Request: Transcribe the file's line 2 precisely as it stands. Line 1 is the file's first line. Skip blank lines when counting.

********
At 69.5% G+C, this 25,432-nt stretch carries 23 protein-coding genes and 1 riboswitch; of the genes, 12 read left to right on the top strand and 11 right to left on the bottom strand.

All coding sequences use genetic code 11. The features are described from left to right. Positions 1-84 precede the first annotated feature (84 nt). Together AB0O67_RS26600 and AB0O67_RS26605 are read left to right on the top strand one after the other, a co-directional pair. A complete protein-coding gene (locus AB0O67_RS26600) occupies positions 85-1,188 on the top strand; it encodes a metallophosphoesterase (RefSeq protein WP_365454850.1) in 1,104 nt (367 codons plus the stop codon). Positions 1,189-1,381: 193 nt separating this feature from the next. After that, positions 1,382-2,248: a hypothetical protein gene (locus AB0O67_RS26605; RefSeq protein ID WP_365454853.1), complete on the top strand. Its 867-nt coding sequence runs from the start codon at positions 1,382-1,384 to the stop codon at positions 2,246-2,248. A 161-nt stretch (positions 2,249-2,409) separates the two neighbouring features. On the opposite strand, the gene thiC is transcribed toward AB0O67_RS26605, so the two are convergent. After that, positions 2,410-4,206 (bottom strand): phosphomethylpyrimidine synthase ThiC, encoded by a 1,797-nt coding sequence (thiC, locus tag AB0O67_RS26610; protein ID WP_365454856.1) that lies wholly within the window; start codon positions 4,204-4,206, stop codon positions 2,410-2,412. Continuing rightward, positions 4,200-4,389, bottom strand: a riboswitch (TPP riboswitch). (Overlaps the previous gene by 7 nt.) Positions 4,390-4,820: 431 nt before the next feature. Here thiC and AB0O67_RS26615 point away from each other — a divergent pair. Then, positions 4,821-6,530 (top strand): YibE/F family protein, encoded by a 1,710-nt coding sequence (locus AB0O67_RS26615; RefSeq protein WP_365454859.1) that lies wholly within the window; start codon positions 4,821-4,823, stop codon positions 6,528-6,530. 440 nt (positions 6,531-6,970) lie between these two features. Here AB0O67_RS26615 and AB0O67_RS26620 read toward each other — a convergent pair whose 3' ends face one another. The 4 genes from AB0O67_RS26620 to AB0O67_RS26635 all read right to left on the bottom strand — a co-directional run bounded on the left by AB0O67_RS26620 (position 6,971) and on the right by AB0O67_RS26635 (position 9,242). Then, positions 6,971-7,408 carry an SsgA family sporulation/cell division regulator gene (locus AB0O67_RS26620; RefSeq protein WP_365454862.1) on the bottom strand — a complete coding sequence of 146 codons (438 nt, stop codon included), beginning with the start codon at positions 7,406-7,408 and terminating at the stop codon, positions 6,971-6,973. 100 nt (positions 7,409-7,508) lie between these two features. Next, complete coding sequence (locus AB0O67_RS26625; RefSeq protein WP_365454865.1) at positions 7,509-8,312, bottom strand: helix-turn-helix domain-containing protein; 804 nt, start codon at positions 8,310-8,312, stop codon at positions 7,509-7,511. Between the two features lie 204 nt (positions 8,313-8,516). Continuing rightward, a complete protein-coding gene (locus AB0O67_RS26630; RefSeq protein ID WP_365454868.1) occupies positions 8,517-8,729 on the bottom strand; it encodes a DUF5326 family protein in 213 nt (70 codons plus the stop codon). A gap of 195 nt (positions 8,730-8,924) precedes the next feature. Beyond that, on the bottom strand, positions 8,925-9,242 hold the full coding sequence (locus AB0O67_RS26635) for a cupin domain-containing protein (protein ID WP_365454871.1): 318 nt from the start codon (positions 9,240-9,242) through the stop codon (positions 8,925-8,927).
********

All coding sequences use genetic code 11. The features are described from left to right. Positions 1-84 precede the first annotated feature (84 nt). Together AB0O67_RS26600 and AB0O67_RS26605 are read left to right on the top strand one after the other, a co-directional pair. A complete protein-coding gene (locus AB0O67_RS26600) occupies positions 85-1,188 on the top strand; it encodes a metallophosphoesterase (RefSeq protein WP_365454850.1) in 1,104 nt (367 codons plus the stop codon). Positions 1,189-1,381: 193 nt separating this feature from the next. After that, positions 1,382-2,248: a hypothetical protein gene (locus AB0O67_RS26605; RefSeq protein ID WP_365454853.1), complete on the top strand. Its 867-nt coding sequence runs from the start codon at positions 1,382-1,384 to the stop codon at positions 2,246-2,248. A 161-nt stretch (positions 2,249-2,409) separates the two neighbouring features. On the opposite strand, the gene thiC is transcribed toward AB0O67_RS26605, so the two are convergent. After that, positions 2,410-4,206 (bottom strand): phosphomethylpyrimidine synthase ThiC, encoded by a 1,797-nt coding sequence (thiC, locus tag AB0O67_RS26610; protein ID WP_365454856.1) that lies wholly within the window; start codon positions 4,204-4,206, stop codon positions 2,410-2,412. Continuing rightward, positions 4,200-4,389, bottom strand: a riboswitch (TPP riboswitch). (Overlaps the previous gene by 7 nt.) Positions 4,390-4,820: 431 nt before the next feature. Here thiC and AB0O67_RS26615 point away from each other — a divergent pair. Then, positions 4,821-6,530 (top strand): YibE/F family protein, encoded by a 1,710-nt coding sequence (locus AB0O67_RS26615; RefSeq protein WP_365454859.1) that lies wholly within the window; start codon positions 4,821-4,823, stop codon positions 6,528-6,530. 440 nt (positions 6,531-6,970) lie between these two features. Here AB0O67_RS26615 and AB0O67_RS26620 read toward each other — a convergent pair whose 3' ends face one another. The 4 genes from AB0O67_RS26620 to AB0O67_RS26635 all read right to left on the bottom strand — a co-directional run bounded on the left by AB0O67_RS26620 (position 6,971) and on the right by AB0O67_RS26635 (position 9,242). Then, positions 6,971-7,408 carry an SsgA family sporulation/cell division regulator gene (locus AB0O67_RS26620; RefSeq protein WP_365454862.1) on the bottom strand — a complete coding sequence of 146 codons (438 nt, stop codon included), beginning with the start codon at positions 7,406-7,408 and terminating at the stop codon, positions 6,971-6,973. 100 nt (positions 7,409-7,508) lie between these two features. Next, complete coding sequence (locus AB0O67_RS26625; RefSeq protein WP_365454865.1) at positions 7,509-8,312, bottom strand: helix-turn-helix domain-containing protein; 804 nt, start codon at positions 8,310-8,312, stop codon at positions 7,509-7,511. Between the two features lie 204 nt (positions 8,313-8,516). Continuing rightward, a complete protein-coding gene (locus AB0O67_RS26630; RefSeq protein ID WP_365454868.1) occupies positions 8,517-8,729 on the bottom strand; it encodes a DUF5326 family protein in 213 nt (70 codons plus the stop codon). A gap of 195 nt (positions 8,730-8,924) precedes the next feature. Beyond that, on the bottom strand, positions 8,925-9,242 hold the full coding sequence (locus AB0O67_RS26635) for a cupin domain-containing protein (protein ID WP_365454871.1): 318 nt from the start codon (positions 9,240-9,242) through the stop codon (positions 8,925-8,927).